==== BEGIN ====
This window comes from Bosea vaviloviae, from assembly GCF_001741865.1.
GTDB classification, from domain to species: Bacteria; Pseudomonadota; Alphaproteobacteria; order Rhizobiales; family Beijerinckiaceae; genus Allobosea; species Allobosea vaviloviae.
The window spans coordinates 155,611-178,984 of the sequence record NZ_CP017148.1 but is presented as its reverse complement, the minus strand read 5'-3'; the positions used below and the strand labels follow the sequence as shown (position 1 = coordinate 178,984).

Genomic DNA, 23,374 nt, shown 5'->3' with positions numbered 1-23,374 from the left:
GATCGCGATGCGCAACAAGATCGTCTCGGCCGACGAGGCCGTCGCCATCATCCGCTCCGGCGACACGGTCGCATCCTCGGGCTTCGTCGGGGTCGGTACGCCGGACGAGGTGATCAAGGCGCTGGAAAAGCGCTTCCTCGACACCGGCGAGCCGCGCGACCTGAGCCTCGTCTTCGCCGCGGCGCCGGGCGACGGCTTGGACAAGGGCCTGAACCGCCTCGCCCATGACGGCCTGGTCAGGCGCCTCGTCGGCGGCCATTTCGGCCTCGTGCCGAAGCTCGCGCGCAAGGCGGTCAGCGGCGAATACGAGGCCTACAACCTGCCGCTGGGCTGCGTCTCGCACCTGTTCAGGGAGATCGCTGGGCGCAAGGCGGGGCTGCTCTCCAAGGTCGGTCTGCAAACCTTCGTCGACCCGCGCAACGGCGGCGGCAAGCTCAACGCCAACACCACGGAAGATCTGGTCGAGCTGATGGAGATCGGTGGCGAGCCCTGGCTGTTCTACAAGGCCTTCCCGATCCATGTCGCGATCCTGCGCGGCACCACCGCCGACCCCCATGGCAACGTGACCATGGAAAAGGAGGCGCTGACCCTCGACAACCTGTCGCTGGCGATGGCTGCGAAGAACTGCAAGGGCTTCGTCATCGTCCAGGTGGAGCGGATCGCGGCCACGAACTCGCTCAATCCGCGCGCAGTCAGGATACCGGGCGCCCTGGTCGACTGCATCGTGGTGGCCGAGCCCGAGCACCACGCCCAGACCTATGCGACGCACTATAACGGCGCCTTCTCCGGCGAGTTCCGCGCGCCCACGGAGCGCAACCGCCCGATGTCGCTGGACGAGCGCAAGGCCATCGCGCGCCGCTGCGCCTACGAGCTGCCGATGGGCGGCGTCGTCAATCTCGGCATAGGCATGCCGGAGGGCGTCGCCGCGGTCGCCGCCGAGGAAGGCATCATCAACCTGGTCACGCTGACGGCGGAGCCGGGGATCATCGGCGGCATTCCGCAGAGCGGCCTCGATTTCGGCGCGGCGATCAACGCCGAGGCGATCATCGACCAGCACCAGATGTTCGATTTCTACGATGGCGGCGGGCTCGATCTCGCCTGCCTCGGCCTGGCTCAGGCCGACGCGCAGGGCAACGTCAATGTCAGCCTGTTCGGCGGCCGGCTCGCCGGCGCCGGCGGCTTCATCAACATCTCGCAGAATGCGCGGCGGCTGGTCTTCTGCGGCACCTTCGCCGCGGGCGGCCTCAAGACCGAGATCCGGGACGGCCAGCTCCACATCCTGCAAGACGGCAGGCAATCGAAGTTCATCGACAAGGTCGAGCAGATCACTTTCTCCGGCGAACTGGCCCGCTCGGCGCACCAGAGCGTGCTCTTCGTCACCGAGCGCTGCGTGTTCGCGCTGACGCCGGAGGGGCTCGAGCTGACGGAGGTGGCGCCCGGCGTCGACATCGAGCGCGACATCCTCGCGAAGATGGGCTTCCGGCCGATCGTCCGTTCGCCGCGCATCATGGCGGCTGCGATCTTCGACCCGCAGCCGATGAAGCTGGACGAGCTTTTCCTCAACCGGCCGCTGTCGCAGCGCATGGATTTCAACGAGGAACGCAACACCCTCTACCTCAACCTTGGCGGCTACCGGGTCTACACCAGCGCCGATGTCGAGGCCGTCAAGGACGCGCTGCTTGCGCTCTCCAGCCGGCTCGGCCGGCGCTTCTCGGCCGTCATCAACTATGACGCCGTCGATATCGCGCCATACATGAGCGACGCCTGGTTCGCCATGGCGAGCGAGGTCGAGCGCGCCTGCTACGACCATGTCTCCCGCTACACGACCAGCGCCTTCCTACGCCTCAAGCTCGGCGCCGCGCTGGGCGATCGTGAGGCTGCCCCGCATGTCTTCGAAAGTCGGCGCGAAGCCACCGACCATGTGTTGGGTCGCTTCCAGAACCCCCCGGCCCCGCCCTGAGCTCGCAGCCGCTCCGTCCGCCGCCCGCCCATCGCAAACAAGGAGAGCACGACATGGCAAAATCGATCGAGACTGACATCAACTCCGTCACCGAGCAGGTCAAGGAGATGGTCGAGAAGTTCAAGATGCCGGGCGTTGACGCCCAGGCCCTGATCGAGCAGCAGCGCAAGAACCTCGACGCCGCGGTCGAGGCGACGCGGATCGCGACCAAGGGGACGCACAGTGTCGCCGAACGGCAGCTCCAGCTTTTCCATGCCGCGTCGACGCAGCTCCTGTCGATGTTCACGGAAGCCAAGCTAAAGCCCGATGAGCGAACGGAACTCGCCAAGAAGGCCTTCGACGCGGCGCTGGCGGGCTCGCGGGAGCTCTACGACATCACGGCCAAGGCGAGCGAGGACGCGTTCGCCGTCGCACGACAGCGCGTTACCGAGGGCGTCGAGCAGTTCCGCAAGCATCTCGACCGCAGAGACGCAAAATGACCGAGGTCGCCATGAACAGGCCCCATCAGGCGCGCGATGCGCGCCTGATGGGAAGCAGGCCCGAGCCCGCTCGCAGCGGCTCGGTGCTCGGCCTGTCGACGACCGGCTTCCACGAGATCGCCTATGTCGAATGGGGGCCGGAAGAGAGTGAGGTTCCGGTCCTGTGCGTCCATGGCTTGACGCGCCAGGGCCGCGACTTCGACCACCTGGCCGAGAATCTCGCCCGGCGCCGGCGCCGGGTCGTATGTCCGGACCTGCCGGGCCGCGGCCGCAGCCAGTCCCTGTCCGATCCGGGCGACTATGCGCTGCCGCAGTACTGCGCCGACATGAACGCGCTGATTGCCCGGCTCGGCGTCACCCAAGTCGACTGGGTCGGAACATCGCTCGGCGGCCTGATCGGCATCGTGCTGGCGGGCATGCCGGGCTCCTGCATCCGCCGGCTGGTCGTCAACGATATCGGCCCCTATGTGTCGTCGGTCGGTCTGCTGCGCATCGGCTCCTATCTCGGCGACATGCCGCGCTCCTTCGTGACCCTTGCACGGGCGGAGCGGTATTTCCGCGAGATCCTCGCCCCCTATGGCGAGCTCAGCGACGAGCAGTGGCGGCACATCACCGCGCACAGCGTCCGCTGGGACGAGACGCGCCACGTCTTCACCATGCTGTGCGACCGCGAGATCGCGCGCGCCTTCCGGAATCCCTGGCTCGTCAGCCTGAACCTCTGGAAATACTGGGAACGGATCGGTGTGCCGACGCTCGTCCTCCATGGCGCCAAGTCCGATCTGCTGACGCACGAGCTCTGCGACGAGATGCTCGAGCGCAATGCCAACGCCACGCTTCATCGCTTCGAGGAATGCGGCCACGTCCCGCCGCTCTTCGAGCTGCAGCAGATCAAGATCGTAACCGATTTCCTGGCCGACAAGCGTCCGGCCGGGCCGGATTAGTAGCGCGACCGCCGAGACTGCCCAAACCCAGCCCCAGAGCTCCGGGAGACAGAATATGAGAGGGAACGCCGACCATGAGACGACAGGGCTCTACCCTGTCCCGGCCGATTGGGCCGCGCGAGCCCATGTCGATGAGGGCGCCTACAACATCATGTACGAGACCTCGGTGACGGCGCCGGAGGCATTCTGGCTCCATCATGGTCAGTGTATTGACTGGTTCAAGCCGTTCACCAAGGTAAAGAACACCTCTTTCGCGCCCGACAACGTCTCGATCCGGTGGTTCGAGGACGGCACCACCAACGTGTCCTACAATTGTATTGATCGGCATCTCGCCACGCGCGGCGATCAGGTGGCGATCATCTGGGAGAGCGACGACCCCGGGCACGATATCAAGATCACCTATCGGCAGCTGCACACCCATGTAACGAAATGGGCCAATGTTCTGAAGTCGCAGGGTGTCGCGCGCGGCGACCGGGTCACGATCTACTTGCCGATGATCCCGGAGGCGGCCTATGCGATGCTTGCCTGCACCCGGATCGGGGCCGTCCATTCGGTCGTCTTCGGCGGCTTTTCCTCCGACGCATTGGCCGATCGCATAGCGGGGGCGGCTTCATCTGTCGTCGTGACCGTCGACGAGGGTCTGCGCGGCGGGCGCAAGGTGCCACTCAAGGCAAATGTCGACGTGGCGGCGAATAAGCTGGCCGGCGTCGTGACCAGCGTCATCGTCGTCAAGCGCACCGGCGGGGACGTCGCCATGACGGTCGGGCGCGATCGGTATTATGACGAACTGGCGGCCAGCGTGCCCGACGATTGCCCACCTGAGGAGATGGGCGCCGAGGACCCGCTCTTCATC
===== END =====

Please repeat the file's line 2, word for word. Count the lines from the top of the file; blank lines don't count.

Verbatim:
GTDB classification, from domain to species: Bacteria; Pseudomonadota; Alphaproteobacteria; order Rhizobiales; family Beijerinckiaceae; genus Allobosea; species Allobosea vaviloviae.